24 September 2016 — 2 January 2017
Exploring an unparalleled period in American art, this long-awaited exhibition reveals the full breadth of a movement that will forever be associated with the boundless creative energy of 1950s New York.
In the “age of anxiety” surrounding the Second World War and the years of free jazz and Beat poetry, artists like Pollock, Rothko and de Kooning broke from accepted conventions to unleash a new confidence in painting.
Often monumental in scale, their works are at times intense, spontaneous and deeply expressive. At others they are more contemplative, presenting large fields of colour that border on the sublime. These radical creations redefined the nature of painting, and were intended not simply to be admired from a distance but as two-way encounters between artist and viewer.
It was a watershed moment in the evolution of 20th-century art, yet, remarkably, there has been no major survey of the movement since 1959.
This autumn we bring together some of the most celebrated art of the past century, offering the chance to experience the powerful collective impact of Pollock, Rothko, Still, de Kooning, Newman, Kline, Smith, Guston and Gorky as their works dominate our galleries with their scale and vitality.
We also acknowledge the lesser-known figures who contributed to the development of the movement. Finally, we include photography and sculpture to complete an ambitious re-evaluation of the phenomenon that saw New York take over from Paris as the capital of the art world.
For more details go to https://www.royalacademy.org.uk/exhibition/abstract-expressionism
Clyfford Still, PH-950, 1950.
Using the work of Monet as a starting point, this landmark exhibition examines the role gardens played in the evolution of art from the early 1860s through to the 1920s.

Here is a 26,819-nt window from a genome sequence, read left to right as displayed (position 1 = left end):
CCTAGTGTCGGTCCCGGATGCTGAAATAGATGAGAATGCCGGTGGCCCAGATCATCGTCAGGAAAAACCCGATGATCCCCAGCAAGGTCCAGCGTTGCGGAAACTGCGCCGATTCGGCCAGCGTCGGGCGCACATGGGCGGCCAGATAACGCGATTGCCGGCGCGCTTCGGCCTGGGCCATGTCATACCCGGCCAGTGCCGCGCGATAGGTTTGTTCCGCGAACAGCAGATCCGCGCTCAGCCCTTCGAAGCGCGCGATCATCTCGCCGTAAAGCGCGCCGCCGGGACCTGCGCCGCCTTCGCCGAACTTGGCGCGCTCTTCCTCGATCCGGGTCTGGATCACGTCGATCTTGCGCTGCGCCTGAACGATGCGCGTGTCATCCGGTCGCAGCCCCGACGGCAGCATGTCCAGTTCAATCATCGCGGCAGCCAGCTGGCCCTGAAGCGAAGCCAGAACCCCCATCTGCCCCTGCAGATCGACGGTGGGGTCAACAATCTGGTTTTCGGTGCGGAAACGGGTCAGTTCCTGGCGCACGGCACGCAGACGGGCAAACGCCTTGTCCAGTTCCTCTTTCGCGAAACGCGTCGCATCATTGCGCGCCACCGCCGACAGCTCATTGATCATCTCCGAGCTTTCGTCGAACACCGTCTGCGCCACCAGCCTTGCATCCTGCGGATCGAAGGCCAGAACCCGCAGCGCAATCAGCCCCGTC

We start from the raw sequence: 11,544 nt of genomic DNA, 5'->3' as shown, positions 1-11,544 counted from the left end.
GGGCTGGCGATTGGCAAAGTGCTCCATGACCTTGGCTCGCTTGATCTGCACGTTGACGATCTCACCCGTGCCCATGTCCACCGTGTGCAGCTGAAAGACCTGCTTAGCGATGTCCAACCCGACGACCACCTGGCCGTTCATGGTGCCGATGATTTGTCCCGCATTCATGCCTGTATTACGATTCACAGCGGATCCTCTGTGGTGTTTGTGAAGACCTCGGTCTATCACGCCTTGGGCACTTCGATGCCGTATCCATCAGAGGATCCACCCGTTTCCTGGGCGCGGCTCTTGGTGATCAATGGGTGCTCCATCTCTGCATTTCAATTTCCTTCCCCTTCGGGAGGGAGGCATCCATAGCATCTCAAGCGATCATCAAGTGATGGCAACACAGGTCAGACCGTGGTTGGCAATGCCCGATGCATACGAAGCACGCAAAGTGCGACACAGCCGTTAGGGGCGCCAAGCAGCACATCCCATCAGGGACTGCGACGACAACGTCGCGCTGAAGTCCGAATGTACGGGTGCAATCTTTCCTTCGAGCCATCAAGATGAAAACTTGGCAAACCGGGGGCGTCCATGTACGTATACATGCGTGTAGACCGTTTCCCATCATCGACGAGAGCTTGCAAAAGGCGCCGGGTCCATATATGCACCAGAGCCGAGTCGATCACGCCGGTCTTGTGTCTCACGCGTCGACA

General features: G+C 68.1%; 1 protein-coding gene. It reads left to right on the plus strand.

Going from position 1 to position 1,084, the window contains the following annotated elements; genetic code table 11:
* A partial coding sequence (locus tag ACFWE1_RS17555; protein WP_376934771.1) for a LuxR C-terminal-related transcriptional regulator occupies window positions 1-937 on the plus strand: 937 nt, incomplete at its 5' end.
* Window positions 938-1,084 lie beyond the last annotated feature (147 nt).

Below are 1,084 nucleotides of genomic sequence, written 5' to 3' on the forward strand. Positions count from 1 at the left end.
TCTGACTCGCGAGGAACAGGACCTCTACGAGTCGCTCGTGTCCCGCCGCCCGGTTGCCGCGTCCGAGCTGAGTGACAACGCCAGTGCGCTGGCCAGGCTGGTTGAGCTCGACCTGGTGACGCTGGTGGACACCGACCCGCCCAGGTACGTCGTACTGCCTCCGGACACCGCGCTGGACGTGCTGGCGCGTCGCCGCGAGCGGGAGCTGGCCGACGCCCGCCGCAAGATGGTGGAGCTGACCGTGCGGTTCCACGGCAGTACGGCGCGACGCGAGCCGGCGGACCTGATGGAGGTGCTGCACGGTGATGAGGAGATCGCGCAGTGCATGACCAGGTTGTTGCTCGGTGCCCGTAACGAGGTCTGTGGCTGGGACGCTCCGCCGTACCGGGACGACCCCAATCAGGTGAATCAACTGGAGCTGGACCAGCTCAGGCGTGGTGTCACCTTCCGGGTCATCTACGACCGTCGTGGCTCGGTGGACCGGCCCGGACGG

Major artist and cultural phenomenon Ai Weiwei takes over the main galleries at the Royal Academy of Arts in London with brave, provocative and visionary works.
19 September — 13 December 2015
Exhibition at the Royal Academy, London
4 July — 27 September
From a basement in New York, Joseph Cornell channelled his limitless imagination into some of the most original art of the 20th century. Step into his beguiling world at this landmark exhibition.
Cornell hardly ventured beyond New York State, yet the notion of travel was central to his art. His imaginary voyages began as he searched Manhattan’s antique bookshops and dime stores, collecting a vast archive of paper ephemera and small objects to make his signature glass-fronted ‘shadow boxes’.
These miniature masterpieces transform everyday objects into spellbinding treasures. Together they reveal his fascination with subjects from astronomy and cinema to literature and ornithology and especially his love of European culture, from the Romantic ballet to Renaissance Italy.
Wanderlust brings together 80 of Cornell’s most remarkable boxes, assemblages, collages and films, some never before seen outside the USA. Entirely self-taught, the independence of Cornell’s creative voice won the admiration of artists from Marcel Duchamp and the Surrealists, to Robert Motherwell and the Abstract Expressionists, with echoes of his work felt in Pop and Minimalist art.
Wanderlust is a long overdue celebration of an incomparable artist, a man the New York Times called “a poet of light; an architect of memory-fractured rooms and a connoisseur of stars, celestial and otherwise.”